People use magnets for all sorts of things beyond hanging art and A+ papers on their refrigerators.
Did you know that there are dozens of magnets inside of your vehicle that aid in the operation of many crucial components?
How do these magnets interact to make your vehicle function? And…your car is made of metal, right?
Does that mean cars are or are not magnetic themselves?
Most cars are magnetic and also use magnets in various operational systems. Magnets will stick to any flat, metal surface of your car and some magnets are strong enough to lift a vehicle off of the ground.
Because magnets have become more regularly used in vehicle manufacturing, the production of powerful magnets such as neodymium (NdFeB), aluminum-nickel-cobalt magnets (Alnico), and samarium cobalt (SmCo) and mining of rare earth metals has increased over the past few decades.
There is also stiff competition among companies that make these sophisticated magnets for commercial use.
Why Do We Need Magnets in Our Cars?
There are a couple of hundreds of magnets used to make car systems today.
With the recent shift from hydraulic, pneumatic, and mechanical control systems to electrical control systems, there is a need for magnets to control the following areas:
- Motors – Fans, drive motors, power steering, alternators, seat motors, starters, and winds
- Sensors – Airbags, position sensors, ABS speed sensors, engine control, seat belt sensors, and position sensors
- Actuators – cruise control, doors, brakes, vents, suspension, fuel injectors, etc.
Consequently, because vehicle manufacturing is shifting towards electric and hybrid vehicles and more electronic gadgets in the vehicles, the need for magnets in the industry has also increased.
The demand has shifted from the traditional ferrite magnets used in old vehicles to more compact high-performance magnets.
Despite their powerful magnetic strength, they lose magnetism because of extreme temperatures.
At 80°C, neodymium (NdFeB) loses its magnetism but with different alloy compositions, manufacturers can increase its operating temperature to 250 °C.
Read on to see how to stick magnetic signs to your vehicle either for beauty or advertising.
Are Some Cars Not Magnetic?
It’s very possible to have a car that is not magnetic.
Car manufacturers are looking for innovative ways to make lighter cars and that means that they will use lighter materials.
This is because, the lighter a car is, the less fuel it will consume.
Some car body panels are made of stainless steel, carbon fiber, aluminum, and fiberglass composites.
These are non-magnetic materials and magnets will only stick to cobalt, nickel, or iron.
Many manufacturers are using aluminum to make lightweight body panels e.g., Ford F-150’s models and Audi.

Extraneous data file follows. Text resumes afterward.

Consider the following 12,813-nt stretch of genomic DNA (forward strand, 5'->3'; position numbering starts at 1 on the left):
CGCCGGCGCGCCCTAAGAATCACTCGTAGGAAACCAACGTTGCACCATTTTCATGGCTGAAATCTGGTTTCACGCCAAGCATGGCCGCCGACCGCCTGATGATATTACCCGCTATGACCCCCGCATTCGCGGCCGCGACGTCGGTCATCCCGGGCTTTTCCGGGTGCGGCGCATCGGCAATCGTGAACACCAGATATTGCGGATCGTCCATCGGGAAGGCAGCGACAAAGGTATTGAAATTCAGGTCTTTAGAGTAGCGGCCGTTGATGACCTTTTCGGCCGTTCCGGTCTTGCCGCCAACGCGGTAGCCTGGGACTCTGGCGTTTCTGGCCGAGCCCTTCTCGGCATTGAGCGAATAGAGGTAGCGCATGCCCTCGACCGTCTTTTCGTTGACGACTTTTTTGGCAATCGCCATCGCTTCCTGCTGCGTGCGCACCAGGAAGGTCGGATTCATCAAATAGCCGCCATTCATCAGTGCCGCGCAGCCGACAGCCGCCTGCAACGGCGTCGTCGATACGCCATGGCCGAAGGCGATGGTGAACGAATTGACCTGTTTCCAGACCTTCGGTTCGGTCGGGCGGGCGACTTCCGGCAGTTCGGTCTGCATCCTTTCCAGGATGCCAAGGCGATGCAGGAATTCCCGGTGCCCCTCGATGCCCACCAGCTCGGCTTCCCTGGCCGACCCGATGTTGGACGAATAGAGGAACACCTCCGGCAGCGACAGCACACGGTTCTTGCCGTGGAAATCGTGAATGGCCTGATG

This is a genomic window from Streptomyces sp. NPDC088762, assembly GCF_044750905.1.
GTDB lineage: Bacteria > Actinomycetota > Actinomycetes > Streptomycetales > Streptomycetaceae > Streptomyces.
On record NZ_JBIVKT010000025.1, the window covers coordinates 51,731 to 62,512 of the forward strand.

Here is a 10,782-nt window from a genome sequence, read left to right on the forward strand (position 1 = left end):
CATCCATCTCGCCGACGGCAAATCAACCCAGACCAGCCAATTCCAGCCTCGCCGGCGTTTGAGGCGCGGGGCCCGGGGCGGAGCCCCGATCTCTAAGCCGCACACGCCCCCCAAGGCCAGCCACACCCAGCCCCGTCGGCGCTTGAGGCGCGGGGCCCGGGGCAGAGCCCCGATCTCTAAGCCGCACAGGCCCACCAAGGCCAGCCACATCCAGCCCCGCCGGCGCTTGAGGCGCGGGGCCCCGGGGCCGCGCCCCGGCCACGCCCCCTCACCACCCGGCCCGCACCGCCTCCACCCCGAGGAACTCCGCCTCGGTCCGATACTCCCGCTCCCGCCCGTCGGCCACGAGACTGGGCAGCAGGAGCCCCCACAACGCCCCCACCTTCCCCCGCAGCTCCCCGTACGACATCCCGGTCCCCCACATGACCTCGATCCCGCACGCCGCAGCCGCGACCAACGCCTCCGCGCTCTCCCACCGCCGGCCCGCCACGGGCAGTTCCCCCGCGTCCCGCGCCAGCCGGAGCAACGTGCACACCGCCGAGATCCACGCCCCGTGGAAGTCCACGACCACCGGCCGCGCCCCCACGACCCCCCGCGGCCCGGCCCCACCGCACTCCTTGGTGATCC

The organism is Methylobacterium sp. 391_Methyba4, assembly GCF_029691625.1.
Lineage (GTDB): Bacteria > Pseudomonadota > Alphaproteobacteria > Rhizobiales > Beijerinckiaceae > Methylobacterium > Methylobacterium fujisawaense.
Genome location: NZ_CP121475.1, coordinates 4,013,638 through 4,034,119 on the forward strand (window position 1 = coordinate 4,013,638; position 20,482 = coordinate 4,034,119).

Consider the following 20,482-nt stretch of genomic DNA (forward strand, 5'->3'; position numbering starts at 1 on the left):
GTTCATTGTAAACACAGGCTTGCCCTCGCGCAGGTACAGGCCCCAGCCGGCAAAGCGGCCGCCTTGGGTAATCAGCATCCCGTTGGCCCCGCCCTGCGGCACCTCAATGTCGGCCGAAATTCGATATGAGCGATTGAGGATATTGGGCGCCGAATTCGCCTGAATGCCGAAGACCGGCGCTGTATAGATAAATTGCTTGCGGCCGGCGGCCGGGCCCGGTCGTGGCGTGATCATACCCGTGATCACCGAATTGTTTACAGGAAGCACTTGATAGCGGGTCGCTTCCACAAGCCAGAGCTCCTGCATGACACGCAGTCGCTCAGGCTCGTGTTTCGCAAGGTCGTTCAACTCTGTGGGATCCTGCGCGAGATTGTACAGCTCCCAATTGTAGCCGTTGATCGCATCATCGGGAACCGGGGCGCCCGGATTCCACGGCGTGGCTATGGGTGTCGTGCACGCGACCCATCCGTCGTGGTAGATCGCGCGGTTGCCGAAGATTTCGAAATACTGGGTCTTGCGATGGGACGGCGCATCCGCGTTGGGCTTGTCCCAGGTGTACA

What Parts of a Car Are Magnetic?
1. Anti-Lock Braking Systems
These will help your vehicle come to a stop faster after braking.
This allows you to keep steering even as the vehicle slows down which prevents accidents.
The magnets used in ABS systems are permanent and instantly attached.
2. Seat Belt Detection
This system will use reed switches to cut the flow of electricity depending on the type of reed switch as the presence of a magnet.
The flow of electricity will detect whether or not a passenger is wearing their safety belt and give an alert if not.
3. Door positioning
This system will also use the reed switch technology and sound an alarm if the door hasn’t been shut properly.
4. Tracking systems
Powerful magnets called neodymium magnets are used to keep the tracking system in place to keep it working properly.
This will prevent the tracking system from shifting if the vehicle goes through rough terrain, high bumps, etc.
Electric cars use strong magnets to run their engines.
Powerful magnets are arranged around the engine’s coil and force it to spin when these magnets repel each other.
Racecar and other high-performance engines use stronger magnets such as boron and neodymium iron.
Do Magnets Stick To Cars?
Magnets will stick on any surface made of metal. They will however not stick to non-flat surfaces.
You have nothing to fear if you want to use magnet or magnet signs on your car surface.
They will not damage your car paint, on the contrary, they will help shield your car from harmful UV rays which will chip the paint or make it dull.
However, if you stick your magnet on a surface with flaky paint or rust spots, the power of your magnet will reduce and may fall off.
Many business owners prefer putting magnet signs on their cars because they are less permanent and can be easily removed when they are no longer required.
You should have a professional stick it on for you to avoid ruining your paint and also learn how to maintain it properly.
Magnets repel water because water is diamagnetic. This means that your sign will remain intact even in harsh rain.
You can expect magnetic signs to last up to 5 years with proper care and maintenance.
How to Make a Magnet Stick To Your Car
- It’s best to stick a magnet on a flat surface (flat magnetic strip). Curved surfaces are unsteady and the magnet could easily fall off the surface.
- You should consider buying magnets with rounded corners. A magnet with a circular shape is more aerodynamic.
- Ensure the surface you are sticking to the magnet is completely dust-free. Wipe the surface completely before sticking your magnet.
There are a number of ways you can stick magnets to a non-magnetic body panel such as aluminum.
Consult an expert before using any of these methods to stick your magnet to avoid ruining your vehicle’s paint.
- Using Gripper Mats™ by placing them on the back of the sign and sticking it on the vehicle
- Putting glue on the back of the magnet and sticking it on the vehicle.
- Placing a ferromagnetic material behind the aluminum body plate and sticking the sign
- Connect the aluminum to a power source and create a magnetic field to stick the magnet.